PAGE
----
COVID-19 impact eases as cases decline

By HUANG ZHILING in Guanghan, Sichuan, ZHANG YU in Shijiazhuang, ZHU LIXIN in Hefei,ZHANG YU,ZHU LIXIN and ZOU SHUO | China Daily
Updated: Feb 2, 2023
A banquet for 1,260 diners seated at 126 tables is held in Shatian village, Lianshan town, Guanghan city, Sichuan province, on Monday. LIU LANYING/FOR CHINA DAILY

Spring Festival family reunions enjoyed for first time in three years

At 9 am on Monday, farmer Deng Yiqiong attended a banquet for 1,260 diners seated at 126 tables at a village center in Shatian, Sichuan province.

The 62-year-old, who farms apples, oranges, peaches and grapefruits, greeted fellow villagers and watched cooks preparing food for the feast, which began at noon.

"Each year, soon after the Spring Festival holiday, a huge banquet is held in the village. Residents attend it by purchasing coupons. This year, the banquet was held for the first time since the start of the COVID-19 epidemic," she said.

More than 1,000 people from the village, which has a population of 4,000, bought the dining coupons. They feasted on nine dishes, including double-cooked pork, fish, chicken and ribs.

Chen Can, Party secretary of Lianshan township, where Shatian is located, said, "They felt confident about attending the banquet because the long-anticipated second wave of infections failed to materialize."

According to Deng, more than 1,000 people from Shatian work as bricklayers and in clothes factories in Shanghai and in Jiangsu, Zhejiang and Guangdong provinces — only returning home for Spring Festival, one of the most important holidays for Chinese family reunions.

Mi Feng, a spokesman for the National Health Commission, or NHC, said on Monday there is currently a low level of COVID-19 transmission in China, and the epidemic in the nation is steadily declining.

Fu Wei, an official at the commission, said grassroots medical institutions in urban and rural areas ran smoothly during Spring Festival, and fever clinics remained open.

She said the number of patients at such clinics during the holiday was down by 94 percent from the peak of the most recent COVID-19 outbreak from Dec 23 to Jan 22, the first day of Spring Festival.

Patients attending outpatient and emergency departments at grassroots medical institutions totaled 2.03 million, down by about 30 percent from the level before the holiday, and a decline of 44 percent from the peak on Dec 29, Fu said.

According to a report from the Chinese Center for Disease Control and Prevention, the number of COVID-19 deaths at hospitals peaked at around 4,270 on Jan 4, before falling steadily to less than 900 on Jan 23.

"By late January, the overall epidemic had waned, easing the strain on the nation's medical systems," the report said.

There was no major resurgence of COVID-19 cases during Spring Festival, and no new viral mutations were detected, the report added.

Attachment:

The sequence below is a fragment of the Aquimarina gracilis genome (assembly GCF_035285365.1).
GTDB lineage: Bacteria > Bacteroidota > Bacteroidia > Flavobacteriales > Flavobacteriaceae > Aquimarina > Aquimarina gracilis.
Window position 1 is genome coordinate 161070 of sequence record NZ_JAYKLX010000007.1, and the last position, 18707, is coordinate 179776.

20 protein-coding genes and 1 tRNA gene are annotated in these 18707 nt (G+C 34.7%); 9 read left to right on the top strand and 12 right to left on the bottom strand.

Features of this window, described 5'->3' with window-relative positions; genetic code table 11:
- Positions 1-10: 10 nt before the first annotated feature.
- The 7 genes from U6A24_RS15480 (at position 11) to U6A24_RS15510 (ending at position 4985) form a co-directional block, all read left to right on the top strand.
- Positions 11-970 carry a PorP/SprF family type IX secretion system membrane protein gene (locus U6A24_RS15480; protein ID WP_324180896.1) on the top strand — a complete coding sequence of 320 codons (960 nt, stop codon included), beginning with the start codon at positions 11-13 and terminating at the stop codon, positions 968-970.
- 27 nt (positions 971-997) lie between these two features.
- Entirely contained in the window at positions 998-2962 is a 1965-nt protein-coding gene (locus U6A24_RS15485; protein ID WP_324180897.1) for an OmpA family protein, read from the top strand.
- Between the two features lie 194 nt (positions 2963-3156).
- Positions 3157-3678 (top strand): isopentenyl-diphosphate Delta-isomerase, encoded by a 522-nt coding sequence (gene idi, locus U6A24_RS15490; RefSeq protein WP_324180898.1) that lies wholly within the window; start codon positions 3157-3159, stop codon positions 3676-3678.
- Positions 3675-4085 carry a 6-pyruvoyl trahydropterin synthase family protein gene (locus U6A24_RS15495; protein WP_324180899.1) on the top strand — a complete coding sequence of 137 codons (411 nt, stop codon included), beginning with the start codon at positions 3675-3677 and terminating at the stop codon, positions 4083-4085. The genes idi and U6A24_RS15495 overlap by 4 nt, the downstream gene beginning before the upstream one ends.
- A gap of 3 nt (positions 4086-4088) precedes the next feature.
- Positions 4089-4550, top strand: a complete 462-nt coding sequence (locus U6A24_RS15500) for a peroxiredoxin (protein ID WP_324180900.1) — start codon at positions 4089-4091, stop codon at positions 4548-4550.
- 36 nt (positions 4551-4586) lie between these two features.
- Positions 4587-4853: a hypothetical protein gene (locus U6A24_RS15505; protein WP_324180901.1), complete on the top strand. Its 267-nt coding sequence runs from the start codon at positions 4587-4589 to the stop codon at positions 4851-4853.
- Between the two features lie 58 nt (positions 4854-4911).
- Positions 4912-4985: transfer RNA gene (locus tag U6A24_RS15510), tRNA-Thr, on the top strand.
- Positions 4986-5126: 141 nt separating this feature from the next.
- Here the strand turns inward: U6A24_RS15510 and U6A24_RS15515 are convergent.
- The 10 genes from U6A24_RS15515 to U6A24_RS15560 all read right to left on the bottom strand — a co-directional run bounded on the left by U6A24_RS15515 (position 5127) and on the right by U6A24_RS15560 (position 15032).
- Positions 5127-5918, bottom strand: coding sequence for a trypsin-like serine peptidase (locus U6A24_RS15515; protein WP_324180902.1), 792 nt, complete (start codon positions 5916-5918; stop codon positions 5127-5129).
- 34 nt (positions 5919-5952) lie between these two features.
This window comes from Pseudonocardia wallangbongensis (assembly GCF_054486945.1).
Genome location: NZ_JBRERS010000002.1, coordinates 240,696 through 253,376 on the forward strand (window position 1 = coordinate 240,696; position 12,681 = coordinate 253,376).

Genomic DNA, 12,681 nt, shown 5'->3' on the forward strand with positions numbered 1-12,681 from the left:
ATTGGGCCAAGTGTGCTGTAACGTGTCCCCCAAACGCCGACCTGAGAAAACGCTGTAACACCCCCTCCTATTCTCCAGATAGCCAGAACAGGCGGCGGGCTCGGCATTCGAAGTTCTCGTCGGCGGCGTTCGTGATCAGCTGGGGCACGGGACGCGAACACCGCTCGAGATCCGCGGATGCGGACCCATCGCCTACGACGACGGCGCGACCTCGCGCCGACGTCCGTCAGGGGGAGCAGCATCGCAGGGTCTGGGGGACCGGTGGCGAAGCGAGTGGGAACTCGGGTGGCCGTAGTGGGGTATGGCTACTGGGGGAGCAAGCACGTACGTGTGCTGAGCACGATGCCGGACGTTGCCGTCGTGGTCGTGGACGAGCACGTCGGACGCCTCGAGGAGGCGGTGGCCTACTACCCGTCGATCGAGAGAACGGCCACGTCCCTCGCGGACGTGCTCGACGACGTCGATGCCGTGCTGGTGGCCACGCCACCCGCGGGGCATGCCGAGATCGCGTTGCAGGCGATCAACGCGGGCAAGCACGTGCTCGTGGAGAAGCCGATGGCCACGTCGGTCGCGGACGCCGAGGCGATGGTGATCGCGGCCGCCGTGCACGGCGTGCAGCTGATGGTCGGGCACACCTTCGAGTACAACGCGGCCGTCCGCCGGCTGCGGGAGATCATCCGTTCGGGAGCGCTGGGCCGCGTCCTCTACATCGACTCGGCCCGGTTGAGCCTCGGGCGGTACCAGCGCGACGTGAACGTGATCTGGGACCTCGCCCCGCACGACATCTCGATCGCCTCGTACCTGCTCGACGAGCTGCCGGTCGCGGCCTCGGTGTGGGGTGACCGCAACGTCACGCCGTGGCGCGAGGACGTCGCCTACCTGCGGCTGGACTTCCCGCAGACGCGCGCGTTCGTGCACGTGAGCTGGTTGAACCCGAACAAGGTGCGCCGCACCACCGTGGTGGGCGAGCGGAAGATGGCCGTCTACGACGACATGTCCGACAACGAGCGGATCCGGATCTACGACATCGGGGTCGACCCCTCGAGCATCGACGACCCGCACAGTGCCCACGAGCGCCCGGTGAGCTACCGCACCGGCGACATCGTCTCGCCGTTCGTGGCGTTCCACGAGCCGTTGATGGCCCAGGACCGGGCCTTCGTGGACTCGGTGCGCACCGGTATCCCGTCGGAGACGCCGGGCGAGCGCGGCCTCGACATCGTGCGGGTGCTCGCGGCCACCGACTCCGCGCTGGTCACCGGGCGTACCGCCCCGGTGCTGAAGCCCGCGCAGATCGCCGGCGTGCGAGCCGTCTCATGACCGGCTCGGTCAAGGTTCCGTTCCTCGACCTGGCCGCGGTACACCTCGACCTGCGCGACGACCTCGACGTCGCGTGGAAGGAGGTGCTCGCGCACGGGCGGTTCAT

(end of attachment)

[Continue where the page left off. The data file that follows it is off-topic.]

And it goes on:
Xiao Chongjie, deputy head of Lianshan Township Central Hospital, talks with the only COVID-19 patient at the hospital during Spring Festival. LIU LANYING/FOR CHINA DAILY

Home quarantine

Fearing the influx of those returning for the holiday would result in the second wave of infection, officials in Lianshan township persuaded these people to quarantine at home for a week.

Like many others in the village, Deng's family stayed at home for seven days and had no interaction with other people. As the second wave of infections did not eventuate, villagers' fears faded and they were happy to join the banquet, she said.

Xiao Chongjie, deputy head of Lianshan Township Central Hospital, which serves 59,000 people, breathed a sigh of relief when the anticipated second wave of infections did not arrive.

The 52-year-old expert in traditional Chinese medicine said: "Our hospital has 119 beds, but on December 18, the peak day of infection, more than 200 people with COVID-19 needed beds. They had to stay in corridors and two tents I erected.

"All the 70 doctors and nurses in our hospital were infected and we had to work day and night for weeks and barely had time for meals," said Xiao, who ran a fever for six days but took little rest.

Life returned to normal at the hospital on Jan 1.

Xiao said: "During Spring Festival, the hospital's emergency department received 30 to 40 patients a day, much the same as usual. I took two days off and had a good rest."

On Monday afternoon, the hospital appeared deserted, as its 118 beds were unoccupied.

The only COVID patient, Chen Taiju, a 58-year-old farmer, was admitted that day, as she had difficulty breathing.

Before the weeklong holiday, there were concerns over how well rural areas with weak medical infrastructure would handle the epidemic as millions of migrant workers traveled home.

However, Mao Dezhi, an official at the Ministry of Agriculture and Rural Affairs, said the epidemic situation in these areas was stable during the holiday, and there was no resurgence of outbreaks.

More than 3.8 million officials took part in rural epidemic control work during the holiday, and a special task force for such work at all levels of government functioned well throughout this period, Mao said at a news conference on Monday.